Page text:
Port Authority fair box test over

By Alex Oltmanns

It was a smooth ride for Port Authority’s test run of new fare-collection equipment, and… It was a smooth ride for Port Authority’s test run of new fare-collection equipment, and students will now have to tap their ID cards to board a bus once the new system takes effect in August.

The four-week trial program, which ended last Friday, tested new technology that uses fare boxes to read microchips in student ID cards as passengers board the buses.

Port Authority spokesman Jim Ritchie praised the results of the trial. “It went well. It went as we expected it to,” Ritchie said.

The pilot process tested the cards of about 220 participants — all Pitt students and staff — who had the chip in their IDs activated to see if the fare box systems could accurately read them.

Ritchie said the problem with the old system was that, with so many cardholders often boarding the bus at once, the driver had no way of knowing which IDs were expired.

“Once you’re no longer a valid ID holder at the University, you don’t get to use the system in that way anymore,” Ritchie said. “During the course of the year, students come and go. Students graduate, faculty comes and goes, so there needs to be an accurate system in place between the University and Port Authority that lets our system know who is a valid ID holder and who is not a valid ID holder.”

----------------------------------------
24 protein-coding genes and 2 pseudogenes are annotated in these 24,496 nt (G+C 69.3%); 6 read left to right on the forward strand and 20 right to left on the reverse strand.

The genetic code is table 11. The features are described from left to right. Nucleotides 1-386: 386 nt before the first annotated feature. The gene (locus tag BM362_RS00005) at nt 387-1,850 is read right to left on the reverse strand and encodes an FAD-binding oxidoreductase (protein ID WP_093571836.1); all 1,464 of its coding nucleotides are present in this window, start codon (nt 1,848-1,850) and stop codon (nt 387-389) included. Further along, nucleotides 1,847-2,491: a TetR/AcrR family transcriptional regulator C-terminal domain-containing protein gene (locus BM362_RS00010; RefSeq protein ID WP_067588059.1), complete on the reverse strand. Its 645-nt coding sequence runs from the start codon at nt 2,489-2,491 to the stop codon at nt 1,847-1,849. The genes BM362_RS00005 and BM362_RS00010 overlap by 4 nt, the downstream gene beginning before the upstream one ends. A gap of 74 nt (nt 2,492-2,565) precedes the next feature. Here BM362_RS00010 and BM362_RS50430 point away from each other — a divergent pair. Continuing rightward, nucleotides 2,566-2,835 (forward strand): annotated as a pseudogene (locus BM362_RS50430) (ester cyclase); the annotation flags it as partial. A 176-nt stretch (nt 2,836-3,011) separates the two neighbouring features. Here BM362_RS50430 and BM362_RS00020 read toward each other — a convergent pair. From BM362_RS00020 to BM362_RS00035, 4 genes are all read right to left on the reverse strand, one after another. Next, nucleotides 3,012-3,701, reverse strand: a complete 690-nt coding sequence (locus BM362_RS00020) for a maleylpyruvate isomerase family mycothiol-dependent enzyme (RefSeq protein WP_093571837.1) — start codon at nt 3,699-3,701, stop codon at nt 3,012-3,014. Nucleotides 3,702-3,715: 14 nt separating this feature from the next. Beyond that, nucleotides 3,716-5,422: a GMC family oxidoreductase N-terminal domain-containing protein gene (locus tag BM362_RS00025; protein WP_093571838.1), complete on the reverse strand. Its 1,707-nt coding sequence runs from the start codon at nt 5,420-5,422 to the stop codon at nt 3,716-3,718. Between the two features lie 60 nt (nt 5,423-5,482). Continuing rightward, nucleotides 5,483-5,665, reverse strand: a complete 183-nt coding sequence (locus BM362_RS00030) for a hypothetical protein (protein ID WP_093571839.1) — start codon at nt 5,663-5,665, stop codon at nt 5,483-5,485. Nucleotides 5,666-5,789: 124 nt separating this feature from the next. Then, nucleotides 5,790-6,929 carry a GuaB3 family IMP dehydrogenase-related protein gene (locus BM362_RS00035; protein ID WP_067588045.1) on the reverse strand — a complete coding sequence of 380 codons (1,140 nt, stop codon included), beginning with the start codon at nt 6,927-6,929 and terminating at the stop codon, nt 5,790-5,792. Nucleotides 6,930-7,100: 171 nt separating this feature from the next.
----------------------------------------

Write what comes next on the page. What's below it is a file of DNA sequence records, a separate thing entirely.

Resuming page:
“The system is in place so that the fare boxes will recognize those changes,” he said, although he didn’t know exactly how the process for expired cards would work or how cards would be deactivated once the expiration date hits.

Under the old system, people with a valid Pitt ID, who include faculty, staff and current students, would simply flash their card to the driver and proceed onto the bus. The new system now requires card holders to swipe their card as they pass the fare box. The system is also designed to speed up the process of students boarding buses.

“I think it takes a lot less time to tap your card and continue walking onto the vehicle than it does to slide a couple dollars and some change into the fare box,” Ritchie said.

But Pitt students aren’t in total agreement.

What Ritchie failed to add was that students do not take the time to pay the driver; they simply have to flash their ID and walk away — a process that takes only seconds.

“I think it will definitely take more time for a machine to read your ID,” senior Kevin Francis said. “I ride the bus to work all the time and don’t see a real problem with the way it is right now.”

Fellow Pitt student Andy Kalas — a rising graduate student — said he thinks the system is a welcome improvement, but has some drawbacks as well.

“I think the new setup is a good idea, but I feel like there may be some problems with it,” Kalas said. “What would they do if a student’s card didn’t work correctly or something? That would hold things up, and I would hate to see a student not be able to get transportation due to machine failure.”